Thanks to its proximity to the airport in Kenner, the seafood market Fisherman's Cove does a brisk business packing crabmeat, shrimp and other locally harvested delights for travel. At the restaurant next door, Harbor Seafood & Oyster Bar, people pack quite a bit of the same stuff into their bellies.
Fisherman's Cove and Harbor Seafood share a roof and an owner, and for more than 20 years they've been proving what such a cozy relationship can do. It must be convenient for a restaurant to have its most important supplier on the other side of the paneled wall. In Harbor's narrow, always bustling dining room, this translates into uncommon abundance.
It's not just that the portions are large here, it's also the variety. On any given night you might find six different finfish. There are five seafood soups, and most of the salads principally serve as backdrops for still more shrimp or tuna. Waitresses heave steaming trays of boiled shrimp, and by the end of November they'll likely begin serving some of the season's earliest crawfish, too. At the far end of the bar, an oyster shucker is kept too busy for much chat.
Cheap oysters have long been a hallmark of Harbor, and it wasn't too long ago you could get a dozen for less than $4 here. In these post-oil spill days, however, the dozen I had for $8 in late October still seemed like a bargain.
Harbor does the expected local standards well, including fried seafood platters and fat po-boys. But I'm happiest with the less common dishes. For instance, there is an alligator appetizer actually worth ordering, especially if you get it blackened. You can order calamari the same way, and each makes the case for replacing fry batter with crusty blackening seasonings.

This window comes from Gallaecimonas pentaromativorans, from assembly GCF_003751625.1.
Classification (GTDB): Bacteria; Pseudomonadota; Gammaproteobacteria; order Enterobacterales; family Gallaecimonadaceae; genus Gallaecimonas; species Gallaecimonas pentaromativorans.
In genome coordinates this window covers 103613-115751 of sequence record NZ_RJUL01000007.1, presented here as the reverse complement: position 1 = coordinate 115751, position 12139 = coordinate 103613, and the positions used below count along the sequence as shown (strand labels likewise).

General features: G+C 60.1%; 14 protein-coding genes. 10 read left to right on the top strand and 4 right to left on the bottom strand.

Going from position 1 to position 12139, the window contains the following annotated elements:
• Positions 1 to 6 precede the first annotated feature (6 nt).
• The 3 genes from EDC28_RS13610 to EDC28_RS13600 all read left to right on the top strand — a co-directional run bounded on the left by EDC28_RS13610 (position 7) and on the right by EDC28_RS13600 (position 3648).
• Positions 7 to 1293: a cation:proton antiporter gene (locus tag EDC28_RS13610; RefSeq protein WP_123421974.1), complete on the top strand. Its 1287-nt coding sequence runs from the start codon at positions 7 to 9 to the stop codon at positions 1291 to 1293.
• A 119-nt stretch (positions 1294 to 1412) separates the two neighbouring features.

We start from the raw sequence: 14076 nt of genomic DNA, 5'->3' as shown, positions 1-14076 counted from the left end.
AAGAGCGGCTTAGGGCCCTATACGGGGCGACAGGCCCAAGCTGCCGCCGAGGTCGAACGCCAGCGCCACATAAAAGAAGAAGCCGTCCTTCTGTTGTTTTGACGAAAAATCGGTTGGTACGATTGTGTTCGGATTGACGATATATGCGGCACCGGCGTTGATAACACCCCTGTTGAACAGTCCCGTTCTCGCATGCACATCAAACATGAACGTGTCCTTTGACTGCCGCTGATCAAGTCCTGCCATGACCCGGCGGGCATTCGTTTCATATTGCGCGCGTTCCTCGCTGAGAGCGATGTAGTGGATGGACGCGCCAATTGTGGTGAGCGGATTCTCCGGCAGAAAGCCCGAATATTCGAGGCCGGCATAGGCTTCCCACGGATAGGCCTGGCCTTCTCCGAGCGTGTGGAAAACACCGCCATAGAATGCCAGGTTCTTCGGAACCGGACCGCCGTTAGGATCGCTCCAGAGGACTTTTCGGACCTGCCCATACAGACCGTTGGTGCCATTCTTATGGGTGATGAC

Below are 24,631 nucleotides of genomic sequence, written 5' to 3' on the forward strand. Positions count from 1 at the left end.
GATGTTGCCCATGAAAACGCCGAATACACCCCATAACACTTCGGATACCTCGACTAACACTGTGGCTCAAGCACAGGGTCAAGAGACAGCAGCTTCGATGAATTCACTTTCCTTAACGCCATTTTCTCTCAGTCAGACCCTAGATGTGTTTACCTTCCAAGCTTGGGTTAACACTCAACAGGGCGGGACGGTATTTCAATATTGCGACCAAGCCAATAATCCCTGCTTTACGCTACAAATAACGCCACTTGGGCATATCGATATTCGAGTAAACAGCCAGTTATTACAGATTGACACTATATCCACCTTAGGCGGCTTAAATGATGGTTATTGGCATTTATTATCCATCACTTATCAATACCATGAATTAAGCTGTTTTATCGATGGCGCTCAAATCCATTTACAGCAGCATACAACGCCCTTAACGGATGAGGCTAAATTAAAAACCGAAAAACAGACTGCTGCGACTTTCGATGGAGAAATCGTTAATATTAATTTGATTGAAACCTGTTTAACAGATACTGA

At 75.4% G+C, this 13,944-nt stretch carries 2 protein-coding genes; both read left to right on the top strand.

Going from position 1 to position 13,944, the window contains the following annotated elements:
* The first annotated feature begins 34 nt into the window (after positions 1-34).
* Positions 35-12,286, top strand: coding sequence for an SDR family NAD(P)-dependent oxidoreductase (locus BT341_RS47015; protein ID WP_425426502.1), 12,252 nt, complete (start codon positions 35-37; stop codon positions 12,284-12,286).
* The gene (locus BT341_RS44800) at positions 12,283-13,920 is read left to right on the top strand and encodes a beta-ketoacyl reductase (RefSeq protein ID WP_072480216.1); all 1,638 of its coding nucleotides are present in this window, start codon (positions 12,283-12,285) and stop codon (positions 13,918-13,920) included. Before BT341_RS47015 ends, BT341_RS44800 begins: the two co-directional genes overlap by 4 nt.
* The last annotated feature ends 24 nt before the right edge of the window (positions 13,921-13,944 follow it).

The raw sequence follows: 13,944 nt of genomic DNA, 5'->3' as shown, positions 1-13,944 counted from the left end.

Blackened also is the way I prefer finfish at Harbor, whether it's redfish, amberjack, cobia or something else. And even if the presentation is plain (most entrees automatically get a side of butter-soaked home fries and boiled corn), you can count on a generous slab of fresh fish. A little more effort to spruce up sauces and sides would really make the entrees stand out, but that's not really in the neighborhood style this place embodies so comfortably.
Listen to the dining room cacophony for a moment and you'll hear unmistakable New Orleans accents calling out for stuffed artichokes or more sherry for the turtle soup or another pitcher of Abita Amber. This is the type of authentic seafood joint locals know by heart and visitors dream of finding.
If Harbor was in the French Quarter, management would need a velvet rope for crowd control, and if it was nestled somewhere Uptown, visiting foodies would flock to its door. Instead, it sits along one of the area's least romantic streets and directly beneath the airport's flight path. That's fine, because this actually positions Harbor nicely for a last taste of home before flying off somewhere, or a first taste on the way back.